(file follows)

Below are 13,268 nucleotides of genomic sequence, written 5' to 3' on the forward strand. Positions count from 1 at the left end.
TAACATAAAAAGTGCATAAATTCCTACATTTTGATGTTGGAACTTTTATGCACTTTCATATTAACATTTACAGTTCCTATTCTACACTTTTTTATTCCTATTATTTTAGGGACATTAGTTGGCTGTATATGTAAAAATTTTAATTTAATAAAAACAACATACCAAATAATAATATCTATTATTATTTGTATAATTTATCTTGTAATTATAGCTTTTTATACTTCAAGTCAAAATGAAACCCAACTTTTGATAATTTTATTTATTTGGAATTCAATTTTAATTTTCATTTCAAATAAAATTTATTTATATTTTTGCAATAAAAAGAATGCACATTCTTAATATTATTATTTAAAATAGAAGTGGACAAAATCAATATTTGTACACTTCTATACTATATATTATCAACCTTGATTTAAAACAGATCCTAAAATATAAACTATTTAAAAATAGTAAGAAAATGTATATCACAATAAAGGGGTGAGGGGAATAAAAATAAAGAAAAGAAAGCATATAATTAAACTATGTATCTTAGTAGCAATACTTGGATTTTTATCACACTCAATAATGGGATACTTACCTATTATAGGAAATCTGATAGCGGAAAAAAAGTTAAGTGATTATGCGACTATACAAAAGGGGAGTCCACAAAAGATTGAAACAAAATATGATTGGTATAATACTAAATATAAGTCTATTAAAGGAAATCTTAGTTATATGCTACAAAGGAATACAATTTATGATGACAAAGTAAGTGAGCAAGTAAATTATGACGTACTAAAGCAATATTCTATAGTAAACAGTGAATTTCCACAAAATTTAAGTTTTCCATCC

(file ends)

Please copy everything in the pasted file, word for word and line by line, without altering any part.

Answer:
Below are 13,268 nucleotides of genomic sequence, written 5' to 3' on the forward strand. Positions count from 1 at the left end.
TAACATAAAAAGTGCATAAATTCCTACATTTTGATGTTGGAACTTTTATGCACTTTCATATTAACATTTACAGTTCCTATTCTACACTTTTTTATTCCTATTATTTTAGGGACATTAGTTGGCTGTATATGTAAAAATTTTAATTTAATAAAAACAACATACCAAATAATAATATCTATTATTATTTGTATAATTTATCTTGTAATTATAGCTTTTTATACTTCAAGTCAAAATGAAACCCAACTTTTGATAATTTTATTTATTTGGAATTCAATTTTAATTTTCATTTCAAATAAAATTTATTTATATTTTTGCAATAAAAAGAATGCACATTCTTAATATTATTATTTAAAATAGAAGTGGACAAAATCAATATTTGTACACTTCTATACTATATATTATCAACCTTGATTTAAAACAGATCCTAAAATATAAACTATTTAAAAATAGTAAGAAAATGTATATCACAATAAAGGGGTGAGGGGAATAAAAATAAAGAAAAGAAAGCATATAATTAAACTATGTATCTTAGTAGCAATACTTGGATTTTTATCACACTCAATAATGGGATACTTACCTATTATAGGAAATCTGATAGCGGAAAAAAAGTTAAGTGATTATGCGACTATACAAAAGGGGAGTCCACAAAAGATTGAAACAAAATATGATTGGTATAATACTAAATATAAGTCTATTAAAGGAAATCTTAGTTATATGCTACAAAGGAATACAATTTATGATGACAAAGTAAGTGAGCAAGTAAATTATGACGTACTAAAGCAATATTCTATAGTAAACAGTGAATTTCCACAAAATTTAAGTTTTCCATCC